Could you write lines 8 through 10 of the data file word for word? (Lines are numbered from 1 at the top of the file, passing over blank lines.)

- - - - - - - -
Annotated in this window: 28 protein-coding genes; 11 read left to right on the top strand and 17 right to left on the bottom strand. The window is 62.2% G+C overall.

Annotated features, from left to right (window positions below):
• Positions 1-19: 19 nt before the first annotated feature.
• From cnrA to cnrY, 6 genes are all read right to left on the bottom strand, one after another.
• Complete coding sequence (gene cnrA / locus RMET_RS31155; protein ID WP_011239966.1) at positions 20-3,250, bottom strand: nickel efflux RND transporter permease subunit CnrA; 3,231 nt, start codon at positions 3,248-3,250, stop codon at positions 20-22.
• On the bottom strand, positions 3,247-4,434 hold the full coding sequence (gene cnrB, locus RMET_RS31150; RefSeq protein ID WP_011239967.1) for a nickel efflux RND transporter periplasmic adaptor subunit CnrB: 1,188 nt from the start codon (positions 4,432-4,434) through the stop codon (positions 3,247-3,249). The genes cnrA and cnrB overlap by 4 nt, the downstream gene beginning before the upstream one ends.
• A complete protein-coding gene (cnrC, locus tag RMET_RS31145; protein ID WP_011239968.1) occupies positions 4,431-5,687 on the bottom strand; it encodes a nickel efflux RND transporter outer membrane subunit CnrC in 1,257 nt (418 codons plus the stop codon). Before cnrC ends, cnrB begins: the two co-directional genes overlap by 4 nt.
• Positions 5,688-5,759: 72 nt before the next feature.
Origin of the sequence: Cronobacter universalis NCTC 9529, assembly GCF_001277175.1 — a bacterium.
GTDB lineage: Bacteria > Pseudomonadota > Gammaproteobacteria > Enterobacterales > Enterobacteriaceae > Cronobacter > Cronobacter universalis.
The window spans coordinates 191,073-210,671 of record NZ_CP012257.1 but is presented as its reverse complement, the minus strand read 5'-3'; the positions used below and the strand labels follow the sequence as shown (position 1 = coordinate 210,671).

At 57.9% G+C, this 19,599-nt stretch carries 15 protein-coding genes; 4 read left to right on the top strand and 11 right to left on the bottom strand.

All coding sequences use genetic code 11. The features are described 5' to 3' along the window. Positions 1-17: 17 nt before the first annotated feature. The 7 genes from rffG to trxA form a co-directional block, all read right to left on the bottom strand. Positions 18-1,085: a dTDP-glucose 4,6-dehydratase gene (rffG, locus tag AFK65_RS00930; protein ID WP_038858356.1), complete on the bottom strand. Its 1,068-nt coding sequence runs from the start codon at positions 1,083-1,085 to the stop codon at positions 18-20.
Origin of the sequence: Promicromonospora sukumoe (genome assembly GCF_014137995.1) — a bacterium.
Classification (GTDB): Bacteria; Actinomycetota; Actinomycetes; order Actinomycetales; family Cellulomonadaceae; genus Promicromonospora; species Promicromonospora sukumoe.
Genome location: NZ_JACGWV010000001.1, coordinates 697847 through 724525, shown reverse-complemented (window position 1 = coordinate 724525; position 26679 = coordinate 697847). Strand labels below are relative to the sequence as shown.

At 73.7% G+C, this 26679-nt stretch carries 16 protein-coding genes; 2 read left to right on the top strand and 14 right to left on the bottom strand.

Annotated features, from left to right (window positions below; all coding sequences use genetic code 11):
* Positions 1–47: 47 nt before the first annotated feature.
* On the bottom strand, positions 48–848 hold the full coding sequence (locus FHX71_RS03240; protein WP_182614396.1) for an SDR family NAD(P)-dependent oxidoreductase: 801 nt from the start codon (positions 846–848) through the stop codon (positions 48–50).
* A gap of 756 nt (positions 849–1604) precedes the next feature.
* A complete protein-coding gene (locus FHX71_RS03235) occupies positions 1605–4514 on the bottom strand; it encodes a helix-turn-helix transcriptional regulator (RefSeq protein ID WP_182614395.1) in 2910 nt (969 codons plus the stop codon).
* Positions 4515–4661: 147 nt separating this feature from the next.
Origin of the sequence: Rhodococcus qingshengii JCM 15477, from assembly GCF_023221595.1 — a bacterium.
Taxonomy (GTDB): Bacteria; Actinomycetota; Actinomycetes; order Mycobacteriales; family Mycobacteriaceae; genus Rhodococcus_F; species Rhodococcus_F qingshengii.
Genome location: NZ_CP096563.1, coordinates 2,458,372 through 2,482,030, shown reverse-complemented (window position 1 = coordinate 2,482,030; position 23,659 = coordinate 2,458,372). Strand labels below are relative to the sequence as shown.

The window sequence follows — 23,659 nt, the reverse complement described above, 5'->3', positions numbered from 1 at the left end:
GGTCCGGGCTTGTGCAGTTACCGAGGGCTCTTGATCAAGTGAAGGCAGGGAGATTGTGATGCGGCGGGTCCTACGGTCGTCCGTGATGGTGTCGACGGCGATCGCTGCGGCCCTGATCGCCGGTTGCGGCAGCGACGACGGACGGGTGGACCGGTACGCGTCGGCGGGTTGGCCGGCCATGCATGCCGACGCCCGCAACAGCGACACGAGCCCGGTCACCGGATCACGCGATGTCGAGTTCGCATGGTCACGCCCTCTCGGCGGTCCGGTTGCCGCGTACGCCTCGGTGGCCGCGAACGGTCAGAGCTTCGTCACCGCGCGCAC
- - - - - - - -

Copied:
• Positions 5,688-5,759: 72 nt before the next feature.
Origin of the sequence: Cronobacter universalis NCTC 9529, assembly GCF_001277175.1 — a bacterium.
GTDB lineage: Bacteria > Pseudomonadota > Gammaproteobacteria > Enterobacterales > Enterobacteriaceae > Cronobacter > Cronobacter universalis.